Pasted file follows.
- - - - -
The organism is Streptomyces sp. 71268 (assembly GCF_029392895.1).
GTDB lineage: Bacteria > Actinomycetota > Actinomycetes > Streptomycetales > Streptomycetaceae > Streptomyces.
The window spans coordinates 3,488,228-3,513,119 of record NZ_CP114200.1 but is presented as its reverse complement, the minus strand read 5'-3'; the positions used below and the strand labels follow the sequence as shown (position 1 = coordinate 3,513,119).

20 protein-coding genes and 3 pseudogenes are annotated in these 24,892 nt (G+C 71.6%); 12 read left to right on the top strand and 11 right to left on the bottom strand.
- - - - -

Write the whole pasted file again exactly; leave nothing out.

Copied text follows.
The organism is Streptomyces sp. 71268 (assembly GCF_029392895.1).
GTDB lineage: Bacteria > Actinomycetota > Actinomycetes > Streptomycetales > Streptomycetaceae > Streptomyces.
The window spans coordinates 3,488,228-3,513,119 of record NZ_CP114200.1 but is presented as its reverse complement, the minus strand read 5'-3'; the positions used below and the strand labels follow the sequence as shown (position 1 = coordinate 3,513,119).

20 protein-coding genes and 3 pseudogenes are annotated in these 24,892 nt (G+C 71.6%); 12 read left to right on the top strand and 11 right to left on the bottom strand.